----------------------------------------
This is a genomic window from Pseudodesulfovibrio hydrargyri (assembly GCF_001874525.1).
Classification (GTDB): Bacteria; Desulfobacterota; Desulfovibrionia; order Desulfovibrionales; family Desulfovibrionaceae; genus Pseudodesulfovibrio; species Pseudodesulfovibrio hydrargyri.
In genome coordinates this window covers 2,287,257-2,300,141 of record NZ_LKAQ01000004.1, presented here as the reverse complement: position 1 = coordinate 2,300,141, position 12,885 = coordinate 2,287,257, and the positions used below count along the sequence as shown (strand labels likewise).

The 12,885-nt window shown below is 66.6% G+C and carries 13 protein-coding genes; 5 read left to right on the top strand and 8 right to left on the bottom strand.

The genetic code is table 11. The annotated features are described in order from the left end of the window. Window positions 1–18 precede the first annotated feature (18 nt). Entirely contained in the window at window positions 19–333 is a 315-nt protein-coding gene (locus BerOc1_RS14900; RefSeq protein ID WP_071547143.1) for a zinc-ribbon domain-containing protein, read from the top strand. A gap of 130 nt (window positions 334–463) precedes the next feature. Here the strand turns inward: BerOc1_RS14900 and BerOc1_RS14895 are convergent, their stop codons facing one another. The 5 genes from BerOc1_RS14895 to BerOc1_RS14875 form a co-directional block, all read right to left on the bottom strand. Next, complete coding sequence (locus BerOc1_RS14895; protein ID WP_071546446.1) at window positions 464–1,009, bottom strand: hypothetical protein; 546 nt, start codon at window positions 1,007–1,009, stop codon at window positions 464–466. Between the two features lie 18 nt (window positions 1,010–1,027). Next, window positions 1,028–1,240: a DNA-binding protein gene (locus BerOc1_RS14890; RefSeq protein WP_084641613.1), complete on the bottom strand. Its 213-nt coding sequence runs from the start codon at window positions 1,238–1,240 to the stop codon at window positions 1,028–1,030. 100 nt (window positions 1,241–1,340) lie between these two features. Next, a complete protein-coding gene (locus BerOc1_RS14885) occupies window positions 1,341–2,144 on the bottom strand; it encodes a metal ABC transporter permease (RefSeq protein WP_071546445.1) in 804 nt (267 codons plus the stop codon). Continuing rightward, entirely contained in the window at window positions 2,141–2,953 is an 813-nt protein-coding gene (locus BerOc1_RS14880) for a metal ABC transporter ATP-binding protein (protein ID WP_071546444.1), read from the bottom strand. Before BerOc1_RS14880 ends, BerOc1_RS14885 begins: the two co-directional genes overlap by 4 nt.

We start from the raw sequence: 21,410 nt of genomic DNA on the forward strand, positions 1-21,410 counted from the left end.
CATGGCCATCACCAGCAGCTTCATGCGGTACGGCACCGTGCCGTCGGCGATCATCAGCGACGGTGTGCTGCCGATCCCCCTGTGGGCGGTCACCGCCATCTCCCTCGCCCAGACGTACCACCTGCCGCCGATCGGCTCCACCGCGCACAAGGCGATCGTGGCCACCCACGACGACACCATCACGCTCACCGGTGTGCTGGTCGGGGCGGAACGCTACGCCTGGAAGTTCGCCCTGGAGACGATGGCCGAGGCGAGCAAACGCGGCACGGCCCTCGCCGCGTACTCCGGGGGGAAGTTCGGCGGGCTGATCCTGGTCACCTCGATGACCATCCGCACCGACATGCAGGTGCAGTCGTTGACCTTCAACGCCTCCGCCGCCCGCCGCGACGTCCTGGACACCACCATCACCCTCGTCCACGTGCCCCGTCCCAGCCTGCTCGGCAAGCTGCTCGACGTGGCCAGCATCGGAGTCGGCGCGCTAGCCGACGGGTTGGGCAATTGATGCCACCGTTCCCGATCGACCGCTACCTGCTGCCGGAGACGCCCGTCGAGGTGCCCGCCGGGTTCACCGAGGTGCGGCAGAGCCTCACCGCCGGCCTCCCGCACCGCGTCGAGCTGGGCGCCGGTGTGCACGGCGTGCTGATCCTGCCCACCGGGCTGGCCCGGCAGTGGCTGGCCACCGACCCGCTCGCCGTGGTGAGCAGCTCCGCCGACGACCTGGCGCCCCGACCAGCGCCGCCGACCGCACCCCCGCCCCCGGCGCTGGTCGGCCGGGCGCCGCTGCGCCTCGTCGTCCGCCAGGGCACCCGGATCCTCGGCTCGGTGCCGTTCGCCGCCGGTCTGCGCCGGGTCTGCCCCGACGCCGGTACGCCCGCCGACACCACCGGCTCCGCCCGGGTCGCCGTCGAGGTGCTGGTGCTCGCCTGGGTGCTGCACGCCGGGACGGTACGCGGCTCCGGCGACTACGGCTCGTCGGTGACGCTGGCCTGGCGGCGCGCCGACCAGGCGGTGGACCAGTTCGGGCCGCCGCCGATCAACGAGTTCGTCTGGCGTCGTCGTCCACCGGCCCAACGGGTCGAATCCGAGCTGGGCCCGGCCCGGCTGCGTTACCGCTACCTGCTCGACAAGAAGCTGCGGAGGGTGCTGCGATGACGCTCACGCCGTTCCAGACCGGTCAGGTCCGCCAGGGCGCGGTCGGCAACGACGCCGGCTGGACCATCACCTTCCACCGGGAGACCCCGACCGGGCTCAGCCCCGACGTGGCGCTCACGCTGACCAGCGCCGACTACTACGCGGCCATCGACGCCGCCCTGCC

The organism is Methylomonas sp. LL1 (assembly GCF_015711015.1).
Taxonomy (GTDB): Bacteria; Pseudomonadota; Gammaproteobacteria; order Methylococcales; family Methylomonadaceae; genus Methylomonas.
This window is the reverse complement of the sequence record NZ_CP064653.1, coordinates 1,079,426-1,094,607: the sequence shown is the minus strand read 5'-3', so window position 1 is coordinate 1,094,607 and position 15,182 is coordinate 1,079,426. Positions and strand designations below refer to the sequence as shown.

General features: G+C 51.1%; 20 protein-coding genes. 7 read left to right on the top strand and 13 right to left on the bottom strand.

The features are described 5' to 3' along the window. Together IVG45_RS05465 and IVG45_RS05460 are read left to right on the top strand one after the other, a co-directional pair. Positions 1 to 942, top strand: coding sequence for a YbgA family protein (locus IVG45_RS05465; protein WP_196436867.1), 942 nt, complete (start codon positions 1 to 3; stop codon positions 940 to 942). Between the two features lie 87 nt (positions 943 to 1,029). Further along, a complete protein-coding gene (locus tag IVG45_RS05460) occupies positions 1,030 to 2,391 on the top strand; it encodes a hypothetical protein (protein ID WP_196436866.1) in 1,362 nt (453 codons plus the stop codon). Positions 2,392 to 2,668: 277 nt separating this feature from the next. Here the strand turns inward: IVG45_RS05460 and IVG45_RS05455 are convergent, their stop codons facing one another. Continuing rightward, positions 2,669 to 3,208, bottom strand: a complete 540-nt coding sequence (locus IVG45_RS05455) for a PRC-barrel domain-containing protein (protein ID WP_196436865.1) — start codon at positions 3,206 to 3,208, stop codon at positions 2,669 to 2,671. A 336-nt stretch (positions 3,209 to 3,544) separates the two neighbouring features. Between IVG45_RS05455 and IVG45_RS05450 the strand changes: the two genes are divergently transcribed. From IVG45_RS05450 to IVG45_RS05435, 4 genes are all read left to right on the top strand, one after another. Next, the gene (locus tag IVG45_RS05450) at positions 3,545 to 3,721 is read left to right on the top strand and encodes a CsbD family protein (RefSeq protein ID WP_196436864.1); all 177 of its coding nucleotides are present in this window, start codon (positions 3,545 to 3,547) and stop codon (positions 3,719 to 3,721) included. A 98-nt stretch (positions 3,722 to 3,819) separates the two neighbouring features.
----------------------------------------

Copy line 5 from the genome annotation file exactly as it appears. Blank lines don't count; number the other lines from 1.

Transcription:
The genetic code is table 11. The annotated features are described in order from the left end of the window. Window positions 1–18 precede the first annotated feature (18 nt). Entirely contained in the window at window positions 19–333 is a 315-nt protein-coding gene (locus BerOc1_RS14900; RefSeq protein ID WP_071547143.1) for a zinc-ribbon domain-containing protein, read from the top strand. A gap of 130 nt (window positions 334–463) precedes the next feature. Here the strand turns inward: BerOc1_RS14900 and BerOc1_RS14895 are convergent, their stop codons facing one another. The 5 genes from BerOc1_RS14895 to BerOc1_RS14875 form a co-directional block, all read right to left on the bottom strand. Next, complete coding sequence (locus BerOc1_RS14895; protein ID WP_071546446.1) at window positions 464–1,009, bottom strand: hypothetical protein; 546 nt, start codon at window positions 1,007–1,009, stop codon at window positions 464–466. Between the two features lie 18 nt (window positions 1,010–1,027). Next, window positions 1,028–1,240: a DNA-binding protein gene (locus BerOc1_RS14890; RefSeq protein WP_084641613.1), complete on the bottom strand. Its 213-nt coding sequence runs from the start codon at window positions 1,238–1,240 to the stop codon at window positions 1,028–1,030. 100 nt (window positions 1,241–1,340) lie between these two features. Next, a complete protein-coding gene (locus BerOc1_RS14885) occupies window positions 1,341–2,144 on the bottom strand; it encodes a metal ABC transporter permease (RefSeq protein WP_071546445.1) in 804 nt (267 codons plus the stop codon). Continuing rightward, entirely contained in the window at window positions 2,141–2,953 is an 813-nt protein-coding gene (locus BerOc1_RS14880) for a metal ABC transporter ATP-binding protein (protein ID WP_071546444.1), read from the bottom strand. Before BerOc1_RS14880 ends, BerOc1_RS14885 begins: the two co-directional genes overlap by 4 nt.